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societyto mount a serious enough challenge to established institutions either topple theofficial to partyby electoralmeans or to forcethegovernmentto definesome limitedinstitutional spaces withinwhich democratic processes may develop unencumberedby authoritarian corporatist structures.The first scenario presupposes the abilityof "pluralisticand democratic impulsesfrom society[to]overwhelm essentiallypeacefulmeans by the regime'sabilityto contain such forces" (Cornelius, Gentleman, and Smith,eds., 1989,43). It also impliesthe inability thePRI eitherto carry of out its internal reform thoroughly enough to recoup its electoralstrength or to respond repressively and fraudulently theelectoralvictory rival to of parties.This optimistic scenario also ignoresthe profoundfragmentation of democratizing forcesin Mexico, especially the rift between the revolutionarynationalism of the democraticleftand the neoliberalismof the right,which would seem to preclude theirallyingagainst the PRI (Carr 1989). This fragmentation has been manifested in the incapacity of opposition partiesto establishstable structures and to offer specificalternatives to official policies followingthe 1988 election (Loaeza and Perez Gay 1989). The less optimisticscenario of partial democratizationat the local and regional levels runs into the same institutional and ideological obstacles arising fromthe deep regional fragmentation political alleof giances, an outcome thatis related to the PRI's reliance on local bosses (Asiz Nassif 1989b). Revival of the pluralisttraditionin recentanalyses of Mexico undoubtedlyrepresentsa gain in that it has renewed scholarlyinterestin as politicalphenomena issuing from society, opposed to reducingthemto the status of consequences of state actions. Yet this returnhas not been of accompaniedby thoroughreexamination the centralpropositionsthat have orientedpluralistthinking.As a result,the works inspired by this perspectivehave tended to endorse uncritically hypothesesbequeathed by earlypluralistanalyses withoutreaping the benefitof new evidence. For example, the economic approach in pluralisttheorythatviewed democracyas a natural consequence of economic development would appear to have been defeatedby historicalevidence. Most countriesin Latin America turned away fromdemocraticformsof governmentunder the spur ofeconomicgrowthin the 1960s but have come back to themamidst recession and debt crisisin the 1980s. In Mexico, economic downturnin the1980s,rather thaneconomicgrowth,appears to have accelerateddemocraticaspirations.Yetdespite thisevidence, the economicargumenthas made a comeback in a different disguise: it is now argued thatpolitical liberalizationis inextricably linked with modernizationof the economy because the corruptand inefficient structures inheritedfromauthoritarian corporatismhamper rational economic decision making. Although thisargument(whichis partofPAN's discourse)constitutes morean ideologicalpositionthana serious scholarly hypothesis,itis being diffused by 111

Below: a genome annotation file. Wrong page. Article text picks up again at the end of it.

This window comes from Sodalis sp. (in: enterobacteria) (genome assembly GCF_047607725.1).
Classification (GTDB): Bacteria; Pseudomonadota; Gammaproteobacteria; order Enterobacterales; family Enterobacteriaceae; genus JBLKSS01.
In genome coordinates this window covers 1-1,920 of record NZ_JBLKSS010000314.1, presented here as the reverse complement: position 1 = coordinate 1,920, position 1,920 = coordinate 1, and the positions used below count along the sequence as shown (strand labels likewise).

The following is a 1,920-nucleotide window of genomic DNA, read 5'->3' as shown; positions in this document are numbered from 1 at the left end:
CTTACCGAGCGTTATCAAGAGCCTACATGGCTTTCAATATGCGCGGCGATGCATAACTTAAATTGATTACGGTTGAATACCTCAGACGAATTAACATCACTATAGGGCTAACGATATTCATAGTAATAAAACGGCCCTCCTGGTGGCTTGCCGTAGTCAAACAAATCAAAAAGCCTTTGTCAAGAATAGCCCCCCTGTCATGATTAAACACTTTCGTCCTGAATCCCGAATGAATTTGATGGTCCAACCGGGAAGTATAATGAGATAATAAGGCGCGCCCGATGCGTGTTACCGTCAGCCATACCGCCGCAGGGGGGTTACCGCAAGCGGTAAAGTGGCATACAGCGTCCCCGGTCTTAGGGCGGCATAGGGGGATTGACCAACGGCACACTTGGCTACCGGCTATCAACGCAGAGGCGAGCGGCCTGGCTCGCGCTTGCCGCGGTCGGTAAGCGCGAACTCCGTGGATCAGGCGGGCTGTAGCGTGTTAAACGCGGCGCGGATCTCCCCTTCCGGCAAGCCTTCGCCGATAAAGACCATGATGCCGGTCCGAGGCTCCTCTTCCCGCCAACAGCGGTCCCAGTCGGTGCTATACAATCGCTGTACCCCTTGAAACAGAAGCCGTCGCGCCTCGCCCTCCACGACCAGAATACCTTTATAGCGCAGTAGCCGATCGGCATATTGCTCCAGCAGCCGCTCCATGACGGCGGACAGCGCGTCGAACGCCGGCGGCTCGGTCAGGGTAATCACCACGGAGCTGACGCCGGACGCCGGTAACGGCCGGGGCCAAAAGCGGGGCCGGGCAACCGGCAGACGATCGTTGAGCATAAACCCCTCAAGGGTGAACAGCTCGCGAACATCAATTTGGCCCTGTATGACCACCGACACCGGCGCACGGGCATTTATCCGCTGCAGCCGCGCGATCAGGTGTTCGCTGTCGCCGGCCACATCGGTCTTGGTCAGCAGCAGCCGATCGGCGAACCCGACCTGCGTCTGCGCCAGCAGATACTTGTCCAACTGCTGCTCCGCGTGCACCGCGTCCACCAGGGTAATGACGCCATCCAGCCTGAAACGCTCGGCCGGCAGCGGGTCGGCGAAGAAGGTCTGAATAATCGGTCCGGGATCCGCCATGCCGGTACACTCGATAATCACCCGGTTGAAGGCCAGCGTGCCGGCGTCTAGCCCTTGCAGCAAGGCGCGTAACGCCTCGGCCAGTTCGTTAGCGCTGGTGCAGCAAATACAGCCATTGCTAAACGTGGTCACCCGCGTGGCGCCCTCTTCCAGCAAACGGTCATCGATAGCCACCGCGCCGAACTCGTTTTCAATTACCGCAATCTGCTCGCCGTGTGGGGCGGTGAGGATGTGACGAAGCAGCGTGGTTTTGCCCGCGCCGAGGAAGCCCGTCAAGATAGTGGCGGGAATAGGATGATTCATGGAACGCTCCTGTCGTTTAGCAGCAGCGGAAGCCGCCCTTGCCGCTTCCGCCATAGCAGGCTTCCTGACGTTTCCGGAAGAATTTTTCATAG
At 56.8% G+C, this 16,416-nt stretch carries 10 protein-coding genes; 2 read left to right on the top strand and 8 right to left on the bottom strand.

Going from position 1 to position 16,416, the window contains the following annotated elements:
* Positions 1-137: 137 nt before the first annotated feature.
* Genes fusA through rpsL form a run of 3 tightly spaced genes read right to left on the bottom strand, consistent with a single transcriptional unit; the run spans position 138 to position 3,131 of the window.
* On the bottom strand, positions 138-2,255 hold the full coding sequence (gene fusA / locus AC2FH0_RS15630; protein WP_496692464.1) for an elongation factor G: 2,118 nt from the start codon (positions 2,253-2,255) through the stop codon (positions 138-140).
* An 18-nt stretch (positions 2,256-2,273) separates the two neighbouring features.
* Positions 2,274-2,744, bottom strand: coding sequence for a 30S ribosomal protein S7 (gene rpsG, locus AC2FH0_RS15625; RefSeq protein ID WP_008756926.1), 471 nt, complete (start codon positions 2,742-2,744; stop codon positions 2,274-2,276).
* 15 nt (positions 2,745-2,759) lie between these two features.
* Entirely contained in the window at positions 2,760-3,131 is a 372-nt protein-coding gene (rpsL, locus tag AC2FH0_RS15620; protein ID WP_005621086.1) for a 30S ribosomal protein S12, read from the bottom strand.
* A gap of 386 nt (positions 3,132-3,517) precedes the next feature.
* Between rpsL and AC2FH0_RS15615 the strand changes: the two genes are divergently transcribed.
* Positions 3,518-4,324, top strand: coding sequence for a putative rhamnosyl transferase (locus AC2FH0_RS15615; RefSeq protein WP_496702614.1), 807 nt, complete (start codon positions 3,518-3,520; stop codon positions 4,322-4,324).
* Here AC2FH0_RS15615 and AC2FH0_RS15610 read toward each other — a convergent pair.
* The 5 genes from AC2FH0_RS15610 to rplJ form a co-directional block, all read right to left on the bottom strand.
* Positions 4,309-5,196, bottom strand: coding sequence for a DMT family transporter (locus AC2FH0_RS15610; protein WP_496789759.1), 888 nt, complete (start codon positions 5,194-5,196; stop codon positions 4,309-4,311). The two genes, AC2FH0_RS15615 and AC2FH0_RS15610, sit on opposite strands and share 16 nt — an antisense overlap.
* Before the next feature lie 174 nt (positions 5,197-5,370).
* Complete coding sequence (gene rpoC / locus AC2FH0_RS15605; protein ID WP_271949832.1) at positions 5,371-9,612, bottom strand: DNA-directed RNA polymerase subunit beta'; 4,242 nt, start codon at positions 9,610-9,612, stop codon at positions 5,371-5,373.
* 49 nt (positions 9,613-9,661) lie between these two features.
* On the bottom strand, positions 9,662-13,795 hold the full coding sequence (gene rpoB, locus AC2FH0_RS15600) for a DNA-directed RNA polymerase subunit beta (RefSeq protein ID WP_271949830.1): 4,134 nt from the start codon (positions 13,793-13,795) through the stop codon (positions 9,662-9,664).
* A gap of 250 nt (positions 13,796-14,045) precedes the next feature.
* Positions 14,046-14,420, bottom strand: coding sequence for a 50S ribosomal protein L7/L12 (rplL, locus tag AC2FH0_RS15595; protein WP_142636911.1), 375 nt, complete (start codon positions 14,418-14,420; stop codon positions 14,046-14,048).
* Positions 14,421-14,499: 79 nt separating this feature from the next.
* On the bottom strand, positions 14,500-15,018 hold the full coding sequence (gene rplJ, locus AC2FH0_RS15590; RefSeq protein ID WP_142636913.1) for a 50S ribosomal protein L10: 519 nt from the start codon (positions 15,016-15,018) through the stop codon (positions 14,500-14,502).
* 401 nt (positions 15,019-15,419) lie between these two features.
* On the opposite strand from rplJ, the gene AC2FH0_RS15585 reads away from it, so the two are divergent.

LatinAmerican Research Review intellectuals (Krause 1987; Zaid 1987) and takenseriouslyto task in scholarly analyses (Cornelius, Gentleman, and Smith, eds., 1989, 35). The in argument nevertheless different essence from is no DankwartRustow's hypothesisof a close relationshipbetween stages of economic developin mentand democracy. The rationaleimplicit both positions is that"premodern" (forRustow) or "corruptand inefficient" Krause and Zaid) (for structures inadequate formoderncapitalism.Both lines of reasoning are predictthat an archaic political system will or should be replaced by a one. This argumentthus disregardsthe posmodern,albeit democratic, thatauthoritarianism be "modernized." can sibility The "global conditions" approach to politicalliberalismalso finds itsnichein current discussions ofMexico'spoliticalfuture:electoraloppoin sitionhas been located primarily urban areas, where "large groups of the urban populace follow political developments events and . . . have access to more information than ever beforethroughthe press and electronic media" (Loaeza 1989b,351). Beneath thishypothesisis thepluralist credo thatindividuals develop civic capacities throughconstantcontact and collaboration,as typified with othersin situationsof communication by pluralistsin voluntaryassociations (Lipset 1960). But ifthiswere true, thenwhyhas thenow abundantliterature urban social movementsnot on yielded more evidence of pressures fordemocratic politicalchange? This in body ofworkprovides directinstancesofcitizeninvolvement practical like urban and land tenure,housing, local taxes, and public seraffairs vices. Yet most of those who have analyzed these movementsadmit that theirrole in effecting political change is limited (Foweraker1989, 1990; Street1991)and their (Munck linkagesto thepoliticalapparatus,uncertain 1990). Is it not possible thatelectoralpressures like those experiencedin 1988 are a passing phenomenon, with only shallow roots in permanent organizationalstructures capable of directing politicalaction? thatpostuthe Finally, culturalapproach to politicalmodernization lates a qualitativechange in the attitudes Mexicans towardtheirleaders of fromapathetic compliance to open defiance and participationalso deserves closer examination.Is this phenomenon traceableto the 1968 studentuprisingas some argue (Loaeza 1989a; Foweraker1989; Bartra1989; Cornelius, Gentleman,and Smith,eds., 1989)? Or should itbe treatedas a cyclicalphenomenon periodicallytriggered the internaltensions of by authoritarian corporatismand then eliminatedwhen these tensions are releasedby reforms? first The would allow analyststo speak interpretation of growingpressures forregime change, while the second entails pressure for authoritarianadjustments. Although the boundary between these two positions has oftenbeen blurredin recentanalyses, the consequences forpoliticalchange should be verydifferent.